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The Hoya

Georgetown University’s Newspaper of Record since 1920

The Hoya

Georgetown University’s Newspaper of Record since 1920

The Hoya

GUSA Candidates Face Off in VP Debate

ALEXANDER BROWN/THE HOYA Left to right: Jimmy Ramirez (COL '15), Dan Silkman (COL '15), Omika Jikaria (SFS '15), Sam Greco (SFS '15)
Left to right: Jimmy Ramirez (COL ’15), Dan Silkman (COL ’15), Omika Jikaria (SFS ’15), Sam Greco (SFS ’15)
Candidates in the Georgetown University Student Association executive race answered questions from the media and members of the student body during the vice presidential debate Saturday.

Held in an Intercultural Center classroom, the debate allowed vice presidential hopefuls Jimmy Ramirez (COL ’15), Dan Silkman (COL ’15), Omika Jikaria (SFS ’15) and Sam Greco (SFS ’15) to describe their platforms and stances on issues such as student engagement, diversity initiatives, sexual assault policy and collaboration with the university administration. The debate was moderated by GUSA Election Commissioner Audrey Atencio (SFS ’14).

A question from multiple audience members prompted the candidates to reveal their cross-endorsements. Each candidate chose another ticket to support as his or her number two choice for executive office. Jikaria expressed support for Weiss and Greco’s ticket, and Greco, in turn, offered support for Jikaria and Tezel. Ramirez, however, chose to cross-endorse Singer and Silkman, and Silkman did the same for Lloyd and Ramirez.

The four candidates began by presenting brief opening statements, outlining the central points to their ticket platforms. Ramirez, emphasizing a theme upon which he would touch throughout the debate, noted his desired for GUSA to empower and help individuals and organizations achieve their goals.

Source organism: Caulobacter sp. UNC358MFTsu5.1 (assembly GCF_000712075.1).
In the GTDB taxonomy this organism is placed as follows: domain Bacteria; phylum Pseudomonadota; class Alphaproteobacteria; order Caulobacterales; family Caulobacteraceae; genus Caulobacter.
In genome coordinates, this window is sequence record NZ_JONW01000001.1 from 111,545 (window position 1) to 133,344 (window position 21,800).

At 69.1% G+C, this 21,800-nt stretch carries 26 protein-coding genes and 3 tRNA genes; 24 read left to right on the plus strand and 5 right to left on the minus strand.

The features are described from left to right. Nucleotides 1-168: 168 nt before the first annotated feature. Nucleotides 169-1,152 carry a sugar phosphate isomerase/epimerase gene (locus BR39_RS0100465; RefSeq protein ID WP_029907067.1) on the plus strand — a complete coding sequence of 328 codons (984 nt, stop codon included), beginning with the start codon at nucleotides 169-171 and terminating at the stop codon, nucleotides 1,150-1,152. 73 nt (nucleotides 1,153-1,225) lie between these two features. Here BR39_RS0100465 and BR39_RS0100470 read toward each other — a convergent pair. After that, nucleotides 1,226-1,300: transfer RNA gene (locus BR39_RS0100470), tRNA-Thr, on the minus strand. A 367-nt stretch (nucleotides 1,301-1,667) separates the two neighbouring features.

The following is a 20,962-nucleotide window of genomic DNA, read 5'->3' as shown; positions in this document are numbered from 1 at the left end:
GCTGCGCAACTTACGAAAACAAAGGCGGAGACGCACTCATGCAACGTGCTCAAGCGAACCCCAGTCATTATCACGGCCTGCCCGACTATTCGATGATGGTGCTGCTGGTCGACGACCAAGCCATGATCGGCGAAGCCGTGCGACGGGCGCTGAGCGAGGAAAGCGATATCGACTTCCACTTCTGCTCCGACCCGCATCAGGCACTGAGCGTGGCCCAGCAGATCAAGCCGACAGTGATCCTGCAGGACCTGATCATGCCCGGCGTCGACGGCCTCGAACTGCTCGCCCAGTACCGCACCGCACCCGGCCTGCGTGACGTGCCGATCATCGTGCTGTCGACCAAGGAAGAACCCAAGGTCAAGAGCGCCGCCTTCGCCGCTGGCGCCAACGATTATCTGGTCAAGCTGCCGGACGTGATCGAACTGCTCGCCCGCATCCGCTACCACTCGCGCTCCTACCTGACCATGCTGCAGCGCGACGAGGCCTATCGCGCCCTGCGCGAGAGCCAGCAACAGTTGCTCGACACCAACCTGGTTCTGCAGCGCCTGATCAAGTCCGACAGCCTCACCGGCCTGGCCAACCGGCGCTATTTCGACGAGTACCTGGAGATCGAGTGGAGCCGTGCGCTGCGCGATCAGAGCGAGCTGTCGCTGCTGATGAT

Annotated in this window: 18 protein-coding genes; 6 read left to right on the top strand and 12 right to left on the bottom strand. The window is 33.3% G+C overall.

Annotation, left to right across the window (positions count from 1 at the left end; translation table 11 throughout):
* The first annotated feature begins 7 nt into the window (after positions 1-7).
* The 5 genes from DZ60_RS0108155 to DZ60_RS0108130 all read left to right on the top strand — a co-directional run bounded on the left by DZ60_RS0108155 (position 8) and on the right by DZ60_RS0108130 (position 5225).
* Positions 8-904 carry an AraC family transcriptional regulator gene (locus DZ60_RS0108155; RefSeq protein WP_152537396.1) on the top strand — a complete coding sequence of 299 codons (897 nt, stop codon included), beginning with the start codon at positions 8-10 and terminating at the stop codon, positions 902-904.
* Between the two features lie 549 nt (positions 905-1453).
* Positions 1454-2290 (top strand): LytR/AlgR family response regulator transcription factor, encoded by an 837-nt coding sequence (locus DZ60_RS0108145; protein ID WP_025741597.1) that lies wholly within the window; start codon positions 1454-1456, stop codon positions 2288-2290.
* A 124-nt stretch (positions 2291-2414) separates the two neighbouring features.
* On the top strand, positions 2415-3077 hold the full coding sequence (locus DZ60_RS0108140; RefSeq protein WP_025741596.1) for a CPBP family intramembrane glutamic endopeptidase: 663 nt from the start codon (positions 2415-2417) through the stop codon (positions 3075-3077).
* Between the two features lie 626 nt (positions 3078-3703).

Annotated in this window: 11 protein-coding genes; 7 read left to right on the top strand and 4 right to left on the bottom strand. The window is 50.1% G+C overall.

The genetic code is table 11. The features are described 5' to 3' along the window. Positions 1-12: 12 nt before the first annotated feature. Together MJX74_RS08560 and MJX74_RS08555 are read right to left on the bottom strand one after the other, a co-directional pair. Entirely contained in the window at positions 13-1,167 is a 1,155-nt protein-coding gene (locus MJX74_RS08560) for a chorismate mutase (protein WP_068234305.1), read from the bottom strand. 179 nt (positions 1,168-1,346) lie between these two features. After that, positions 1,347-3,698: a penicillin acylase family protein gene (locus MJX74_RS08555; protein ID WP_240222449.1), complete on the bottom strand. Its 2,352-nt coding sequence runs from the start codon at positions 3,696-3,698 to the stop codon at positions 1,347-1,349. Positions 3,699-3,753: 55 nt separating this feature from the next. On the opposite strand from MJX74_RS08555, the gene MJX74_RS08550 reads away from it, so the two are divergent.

“Our ticket is about, above all, this philosophy of giving student leaders, who care about specific issues and student groups, those resources and access to free speech to actually talk about these issues,” Ramirez, who is Thomas Lloyd’s (SFS ’15) running mate, said. “The specific goal is to establish a specific type of student government, one that acts as a conduit, not one that has all the power.”

Silkman emphasized the necessity of incorporating different perspectives into a GUSA administration to ensure the accurate representation of the needs of the entire student body.

“We recognize that there is no one story that is able to capture the unique and special things that make this place our home,” Silkman said. “So we’ve been reaching out to really craft a campaign platform that reflects the unique stories of these Georgetown students to make this place better.” He also emphasized the “balanced” nature of his ticket arising from his running mate Zach Singer’s (SFS ’15) experience as a three-year GUSA senator and as chief of staff combined with Silkman’s own outsider perspective.

Jikaria similarly described the benefit of combining her experiences with those of a GUSA insider, Deputy Chief of Staff Trevor Tezel (SFS ’15), as well as the necessity of GUSA advocating on the behalf of all students, as a priority over programming.

“GUSA really is an advocacy body, and it should be the top priority of GUSA to represent all student interests and to be able to channel this to the administration,” Jikaria said. “Our mission is to connect students to Georgetown, we really want to make this campus one that is collaborative and connected.”